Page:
Dec '03 [Home]


Excerpts from a May 13, 2003 Interview with William Pitt Root
by Daniela Gioseffi

Further adventures of the self-delighted self are not what's wanted.
—Terence Des Pres

[Poetry Feature]

. . .

DG: We've had few presidents or politicians aside from Abraham Lincoln, Mario Cuomo, Eugene McCarthy, Jimmy Carter, and Bill Clinton who have truly valued the nuances of the written word to the point of caring about poetry. Senators Robert Byrd and Paul Wellstone were often quite poetically literate in their speeches, quoting poets and such. This is more common, perhaps, among leaders of European or Asian countries. But, in addition to your own work, you teach a course devoted to political poetry at Hunter College, don't you?

WPR: Yes, at the graduate and undergraduate levels. It's called, "Walking through the Fire:  Global Political Poetry of the Twentieth Century."

DG: Explain, please, what you mean by 'political poetry.'

WPR: Thanks for asking. Since the "Poets Against The War" phenomenon, there's such a rush to recognize political poetry—after so many years of neglect!

DG: Yes, indeed. I started this book and interview project on political poetry back in 1999, and was sidetracked by putting out a second edition of Women on War:  International Writings this year. My first edition came out in 1988 and was also full of 'politically resonant world poetry.' Then 9/11 ensued before I could really get into or finish this project of U.S. poets over the age of 60, and living as I do in sight of the Twin Towers disaster, and witnessing it with my own eyes, firsthand, I was sidetracked by editing a website in memorial to 9/11, and the possibility, also, of doing a new edition of my anthology On Prejudice:  A Global Perspective, which Doubleday brought out in 1993, and which contains much poetry on war and genocide and its issues, too. But, back in the 1980's, I started Poets and Writers for Nuclear Disarmament and collected many poems on Cold War issues. So, I was surprised to see many thinking that Sam Hamill was doing something new. Especially since I was involved with the Olive Branch Book Awards during the 1980's as a member of the nominating committee of The Writers and Publishers Alliance for Nuclear Disarmament. But, there is no single definition of what 'political poetry' means, is there?

WPR: It's easy to assume there is a settled definition. The range really includes everything from cheerleader chants for demonstrators—sort of like oral tradition bumper-stickers—to the coolly nuanced works of [Czeslaw] Milosz and [Seamus] Heaney. In the broadest sense, it can all be said to be 'political poetry.' And sometimes even the coolest heads can vent outbursts more searing than any street shouter:

What is poetry that does not save
nations of people?
A connivance with official lies,
A song of drunkards whose throats will be cut in a moment,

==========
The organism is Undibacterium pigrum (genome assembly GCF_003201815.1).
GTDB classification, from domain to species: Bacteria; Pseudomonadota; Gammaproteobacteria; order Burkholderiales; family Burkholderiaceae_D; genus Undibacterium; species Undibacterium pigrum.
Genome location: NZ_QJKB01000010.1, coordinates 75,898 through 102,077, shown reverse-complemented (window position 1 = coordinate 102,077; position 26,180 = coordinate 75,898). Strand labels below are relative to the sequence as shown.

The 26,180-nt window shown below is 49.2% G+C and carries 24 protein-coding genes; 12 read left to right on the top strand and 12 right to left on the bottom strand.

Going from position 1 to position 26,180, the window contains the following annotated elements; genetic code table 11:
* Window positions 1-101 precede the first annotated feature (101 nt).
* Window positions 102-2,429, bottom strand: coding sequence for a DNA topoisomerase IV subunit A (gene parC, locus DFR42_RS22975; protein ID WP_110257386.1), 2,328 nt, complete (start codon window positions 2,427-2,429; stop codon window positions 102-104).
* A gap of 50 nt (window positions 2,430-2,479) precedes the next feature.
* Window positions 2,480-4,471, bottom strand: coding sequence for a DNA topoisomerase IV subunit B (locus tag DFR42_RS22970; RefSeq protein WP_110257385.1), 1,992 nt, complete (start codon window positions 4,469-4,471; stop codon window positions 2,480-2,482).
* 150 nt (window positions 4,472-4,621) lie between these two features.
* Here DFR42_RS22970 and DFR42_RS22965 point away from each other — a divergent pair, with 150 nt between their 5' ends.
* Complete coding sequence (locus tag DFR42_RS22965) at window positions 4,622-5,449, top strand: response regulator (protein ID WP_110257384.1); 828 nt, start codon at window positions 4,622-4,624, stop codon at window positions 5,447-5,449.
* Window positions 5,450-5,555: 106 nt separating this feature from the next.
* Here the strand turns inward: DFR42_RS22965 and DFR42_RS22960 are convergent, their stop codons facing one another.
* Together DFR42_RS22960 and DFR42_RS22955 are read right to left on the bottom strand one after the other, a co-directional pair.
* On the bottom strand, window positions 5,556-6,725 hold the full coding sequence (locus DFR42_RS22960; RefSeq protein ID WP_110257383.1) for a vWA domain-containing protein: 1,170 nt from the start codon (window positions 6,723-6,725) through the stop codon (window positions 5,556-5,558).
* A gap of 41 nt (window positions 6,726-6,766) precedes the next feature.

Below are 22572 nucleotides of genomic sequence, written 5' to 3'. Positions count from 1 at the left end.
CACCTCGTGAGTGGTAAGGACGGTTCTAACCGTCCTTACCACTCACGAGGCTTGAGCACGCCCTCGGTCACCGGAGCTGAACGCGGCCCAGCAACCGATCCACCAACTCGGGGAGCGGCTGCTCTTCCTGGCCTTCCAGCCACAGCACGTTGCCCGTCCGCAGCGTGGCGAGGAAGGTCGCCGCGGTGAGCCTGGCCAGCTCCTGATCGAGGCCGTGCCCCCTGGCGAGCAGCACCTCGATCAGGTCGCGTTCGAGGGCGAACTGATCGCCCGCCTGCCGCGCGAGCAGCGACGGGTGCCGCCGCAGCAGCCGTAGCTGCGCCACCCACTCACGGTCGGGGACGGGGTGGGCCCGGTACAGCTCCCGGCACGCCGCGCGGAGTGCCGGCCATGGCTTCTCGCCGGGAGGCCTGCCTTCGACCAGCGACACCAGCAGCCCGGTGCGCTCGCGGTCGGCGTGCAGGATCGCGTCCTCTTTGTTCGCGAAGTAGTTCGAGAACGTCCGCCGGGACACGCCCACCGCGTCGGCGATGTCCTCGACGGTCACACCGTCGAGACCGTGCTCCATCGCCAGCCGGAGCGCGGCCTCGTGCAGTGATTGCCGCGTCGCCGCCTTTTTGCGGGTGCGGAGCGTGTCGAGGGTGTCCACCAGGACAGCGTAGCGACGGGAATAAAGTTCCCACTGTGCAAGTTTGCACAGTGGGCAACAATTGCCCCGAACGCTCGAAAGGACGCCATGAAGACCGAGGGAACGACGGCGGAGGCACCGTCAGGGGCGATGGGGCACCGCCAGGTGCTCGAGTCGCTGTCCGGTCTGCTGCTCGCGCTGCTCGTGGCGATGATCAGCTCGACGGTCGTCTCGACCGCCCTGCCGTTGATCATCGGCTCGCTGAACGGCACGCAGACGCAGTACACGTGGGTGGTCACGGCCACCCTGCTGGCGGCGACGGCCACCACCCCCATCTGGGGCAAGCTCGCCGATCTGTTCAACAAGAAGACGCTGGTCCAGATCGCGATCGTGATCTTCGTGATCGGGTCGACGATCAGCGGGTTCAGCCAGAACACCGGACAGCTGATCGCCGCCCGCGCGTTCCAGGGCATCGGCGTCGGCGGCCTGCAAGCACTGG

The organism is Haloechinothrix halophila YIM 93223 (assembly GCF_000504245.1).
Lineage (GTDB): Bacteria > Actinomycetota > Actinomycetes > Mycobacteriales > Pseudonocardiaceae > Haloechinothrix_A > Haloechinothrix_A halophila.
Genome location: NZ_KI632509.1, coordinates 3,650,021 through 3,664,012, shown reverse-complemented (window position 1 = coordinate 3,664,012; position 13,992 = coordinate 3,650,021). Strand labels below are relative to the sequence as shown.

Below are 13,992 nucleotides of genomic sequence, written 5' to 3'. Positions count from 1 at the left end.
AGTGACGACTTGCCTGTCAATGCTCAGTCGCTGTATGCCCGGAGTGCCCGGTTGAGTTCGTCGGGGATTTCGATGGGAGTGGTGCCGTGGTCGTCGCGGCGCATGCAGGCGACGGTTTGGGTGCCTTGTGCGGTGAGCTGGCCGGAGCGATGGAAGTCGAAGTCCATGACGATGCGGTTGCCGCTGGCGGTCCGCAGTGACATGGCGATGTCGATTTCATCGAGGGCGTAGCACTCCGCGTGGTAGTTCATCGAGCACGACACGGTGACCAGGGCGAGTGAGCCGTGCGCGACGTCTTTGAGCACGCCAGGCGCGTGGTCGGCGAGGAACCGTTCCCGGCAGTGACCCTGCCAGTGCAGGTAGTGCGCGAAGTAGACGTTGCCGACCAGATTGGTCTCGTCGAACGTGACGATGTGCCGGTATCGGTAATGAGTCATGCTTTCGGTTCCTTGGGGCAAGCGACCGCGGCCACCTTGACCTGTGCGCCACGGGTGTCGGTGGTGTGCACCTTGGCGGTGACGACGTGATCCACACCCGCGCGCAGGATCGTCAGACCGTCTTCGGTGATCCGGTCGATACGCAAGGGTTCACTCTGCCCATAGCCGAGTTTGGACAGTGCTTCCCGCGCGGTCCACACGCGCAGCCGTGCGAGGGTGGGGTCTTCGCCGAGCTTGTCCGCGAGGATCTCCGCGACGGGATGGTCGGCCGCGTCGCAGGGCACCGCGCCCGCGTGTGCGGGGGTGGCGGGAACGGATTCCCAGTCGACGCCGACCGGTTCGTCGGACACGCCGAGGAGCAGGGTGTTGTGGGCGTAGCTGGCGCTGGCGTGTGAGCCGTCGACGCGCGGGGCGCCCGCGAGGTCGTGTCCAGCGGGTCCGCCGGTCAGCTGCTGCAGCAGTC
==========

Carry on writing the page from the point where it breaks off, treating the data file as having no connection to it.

Readings for sophomore girls.

(Milosz, "Dedication")

But for anyone whose primary interest is politics, not poetry, first things first. That tough-minded reader can point out that, just as a person's calling himself or herself a politician doesn't make him a politician, calling a poem 'political' isn't meaningful if that poem is not politically effective. Real political poems have real political consequences. That's a tough specification.

DG: Can you point to some American poems that would meet such a tough specification, please?

WPR: For such a pragmatist, political poetry in the U.S.A. is rare. Emma Lazarus might score, for her immortal Statue of Liberty sonnet ("Give me your tired, your poor, / Your huddled masses longing to breathe free," —"The New Colossus"). That poem, or lines from it, are among the best known articulations of those fundamental values many of us grew up believing did in fact portray the true face of America. Next, well, there is no next. To find something poetic and on a par with Lazarus's poem, we'd probably go back to Lincoln, for any of several speeches, or to Frederick Douglass, and then leap forward to the Reverend Dr. Martin Luther King, Jr.'s "I Have a Dream" speech, whose rhetoric is so elaborately figured and passionately fired that I, for one, even after hearing it countless times, still have no difficulty taking it as straight to my heart as I take the speeches of Shakespeare. In other words, as poetry.

DG: You wouldn't classify any other American poems at all as having political consequences?

WPR: If we agree that political poems in fact produce direct political consequences, not many. Maybe some long-forgotten works of Julia A. Moore, 'the sweet singer of Michigan,' since they contributed to improved conditions for the mentally ill. Or Sarah N. Cleghorn's acidic little quatrain etching the injustice of child labor. It's still got a real bite.

The Golf Links

The golf links lie so near the mill
That almost every day
The laboring children can look out
       And see the men at play.